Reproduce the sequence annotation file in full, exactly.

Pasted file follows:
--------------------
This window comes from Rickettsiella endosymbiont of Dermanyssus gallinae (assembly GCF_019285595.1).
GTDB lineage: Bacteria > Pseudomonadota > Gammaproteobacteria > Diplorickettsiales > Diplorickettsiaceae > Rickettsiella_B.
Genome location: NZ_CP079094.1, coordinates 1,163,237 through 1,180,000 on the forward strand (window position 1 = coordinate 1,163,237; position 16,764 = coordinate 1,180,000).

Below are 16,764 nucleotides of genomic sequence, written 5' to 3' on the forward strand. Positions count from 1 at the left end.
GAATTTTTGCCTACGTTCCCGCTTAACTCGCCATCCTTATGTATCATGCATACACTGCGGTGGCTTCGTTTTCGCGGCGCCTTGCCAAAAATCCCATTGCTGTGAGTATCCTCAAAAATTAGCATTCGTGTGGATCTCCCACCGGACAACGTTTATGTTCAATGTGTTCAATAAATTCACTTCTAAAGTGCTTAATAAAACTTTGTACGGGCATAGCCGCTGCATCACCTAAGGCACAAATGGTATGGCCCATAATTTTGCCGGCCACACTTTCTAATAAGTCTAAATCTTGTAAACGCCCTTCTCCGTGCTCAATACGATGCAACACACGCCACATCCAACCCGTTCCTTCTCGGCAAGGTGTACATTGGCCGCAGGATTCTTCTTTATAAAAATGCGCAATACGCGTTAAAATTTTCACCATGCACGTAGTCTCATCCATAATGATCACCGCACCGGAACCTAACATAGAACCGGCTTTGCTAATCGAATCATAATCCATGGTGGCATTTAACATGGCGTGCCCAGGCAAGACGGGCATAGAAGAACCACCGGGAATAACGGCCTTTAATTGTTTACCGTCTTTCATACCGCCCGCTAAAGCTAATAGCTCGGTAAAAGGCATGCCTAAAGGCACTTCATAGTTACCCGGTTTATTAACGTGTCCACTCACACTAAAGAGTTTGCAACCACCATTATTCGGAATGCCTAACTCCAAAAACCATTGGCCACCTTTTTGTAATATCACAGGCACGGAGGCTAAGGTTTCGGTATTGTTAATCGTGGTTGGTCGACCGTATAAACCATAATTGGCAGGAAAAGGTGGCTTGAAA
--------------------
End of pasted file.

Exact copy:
This window comes from Rickettsiella endosymbiont of Dermanyssus gallinae (assembly GCF_019285595.1).
GTDB lineage: Bacteria > Pseudomonadota > Gammaproteobacteria > Diplorickettsiales > Diplorickettsiaceae > Rickettsiella_B.
Genome location: NZ_CP079094.1, coordinates 1,163,237 through 1,180,000 on the forward strand (window position 1 = coordinate 1,163,237; position 16,764 = coordinate 1,180,000).

Below are 16,764 nucleotides of genomic sequence, written 5' to 3' on the forward strand. Positions count from 1 at the left end.
GAATTTTTGCCTACGTTCCCGCTTAACTCGCCATCCTTATGTATCATGCATACACTGCGGTGGCTTCGTTTTCGCGGCGCCTTGCCAAAAATCCCATTGCTGTGAGTATCCTCAAAAATTAGCATTCGTGTGGATCTCCCACCGGACAACGTTTATGTTCAATGTGTTCAATAAATTCACTTCTAAAGTGCTTAATAAAACTTTGTACGGGCATAGCCGCTGCATCACCTAAGGCACAAATGGTATGGCCCATAATTTTGCCGGCCACACTTTCTAATAAGTCTAAATCTTGTAAACGCCCTTCTCCGTGCTCAATACGATGCAACACACGCCACATCCAACCCGTTCCTTCTCGGCAAGGTGTACATTGGCCGCAGGATTCTTCTTTATAAAAATGCGCAATACGCGTTAAAATTTTCACCATGCACGTAGTCTCATCCATAATGATCACCGCACCGGAACCTAACATAGAACCGGCTTTGCTAATCGAATCATAATCCATGGTGGCATTTAACATGGCGTGCCCAGGCAAGACGGGCATAGAAGAACCACCGGGAATAACGGCCTTTAATTGTTTACCGTCTTTCATACCGCCCGCTAAAGCTAATAGCTCGGTAAAAGGCATGCCTAAAGGCACTTCATAGTTACCCGGTTTATTAACGTGTCCACTCACACTAAAGAGTTTGCAACCACCATTATTCGGAATGCCTAACTCCAAAAACCATTGGCCACCTTTTTGTAATATCACAGGCACGGAGGCTAAGGTTTCGGTATTGTTAATCGTGGTTGGTCGACCGTATAAACCATAATTGGCAGGAAAAGGTGGCTTGAAA